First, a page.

Sellers, leaders, trainers, and service professionals, therefore, should not just be focused on the solution (the outcome); they should be focused on how the process toward that outcome is experienced. The process – or experience – is “delightful” when the user (or customer or trainee) returns consciously or subconsciously to the process. They know the thing that pleased them and are there to seek it again. Or they don’t know exactly what it was, but they remember how they felt and are happy to return to the entire experience. To put it simply, then: build toward the total experience. To put it even more simply: build the total experience.
Our webinar for Teachers College alumni is now available on YouTube.
Here is a quick whiteboard that was used as an example of active listening while Steve was talking about 'delight' during an online webinar.
And regardless, this was more than a sales transaction. It was also a teaching environment. The business development executive knew that, even if he didnt’ articulate it to himself or to the customers. He had acquired information about two people who were trying to understand, so as to act, and he was using that information the way a good teacher would — when it could shift understanding and behavior in a manner that actually improved an outcome for a learner. Because, in the case of dining room tables, the customers were nothing if not learners — two people processing information as quickly as possible and trying to use it to take the next step in a project or task.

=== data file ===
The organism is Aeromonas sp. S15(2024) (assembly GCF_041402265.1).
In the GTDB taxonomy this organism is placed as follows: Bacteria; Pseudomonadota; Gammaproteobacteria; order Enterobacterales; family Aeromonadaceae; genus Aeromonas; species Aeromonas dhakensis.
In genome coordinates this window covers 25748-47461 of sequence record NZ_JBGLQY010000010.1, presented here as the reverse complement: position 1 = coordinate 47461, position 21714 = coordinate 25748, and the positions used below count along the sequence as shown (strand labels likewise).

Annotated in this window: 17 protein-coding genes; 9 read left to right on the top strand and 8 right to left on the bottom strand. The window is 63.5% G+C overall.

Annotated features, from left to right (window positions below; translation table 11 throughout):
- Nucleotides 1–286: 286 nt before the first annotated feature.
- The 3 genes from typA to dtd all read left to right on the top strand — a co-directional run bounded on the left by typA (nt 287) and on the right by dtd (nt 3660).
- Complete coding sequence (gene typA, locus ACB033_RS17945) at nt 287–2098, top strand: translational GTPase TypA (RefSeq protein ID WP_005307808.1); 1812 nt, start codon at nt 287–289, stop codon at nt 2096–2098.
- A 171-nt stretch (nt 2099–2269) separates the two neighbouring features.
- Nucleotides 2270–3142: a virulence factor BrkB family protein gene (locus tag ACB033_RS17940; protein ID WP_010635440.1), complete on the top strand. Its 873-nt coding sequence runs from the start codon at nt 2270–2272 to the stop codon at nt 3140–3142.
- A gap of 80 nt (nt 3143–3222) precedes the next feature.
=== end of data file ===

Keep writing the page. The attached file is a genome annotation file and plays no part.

The educational driver of immediacy is feedback, and we have more to wring from it before turning our attention elsewhere.
First, as has been mentioned, feedback is optimized when it arrives in the right dose, at the right time. We have all had moments where we were simply not ready to hear what was good for us and so swatted away crucial lessons. On the other end, especially if we have raised or taught children (or been married!), we have all delivered feedback at the wrong time, sending our recipient into a defensive posture, again minimizing the impact of the lesson.
Second, and also crucial, is that feedback, done well, helps both the receive and the giver. Not all feedback is good feedback; not all feedback is equally valuable; not all feedback will result in learning (Hattie, 2012). So you can’t just throw it around like fertilizer and expect all the weeds to die and all the plants to, in turn, flourish. In fact, one of the most valuable aspects of good feedback is the effect that it has, to continue the metaphor, not on the weeds and the plants but on the thrower of the fertilizer -- you.
Taken together, these pillars of effective feedback – dosage, timing, and reciprocity – help us to notice the value of an immediacy at play in businesses that rely on multi-sided marketplaces, bringing to a fine focus much of what we have been discussing in this book: leading, selling, training, and servicing.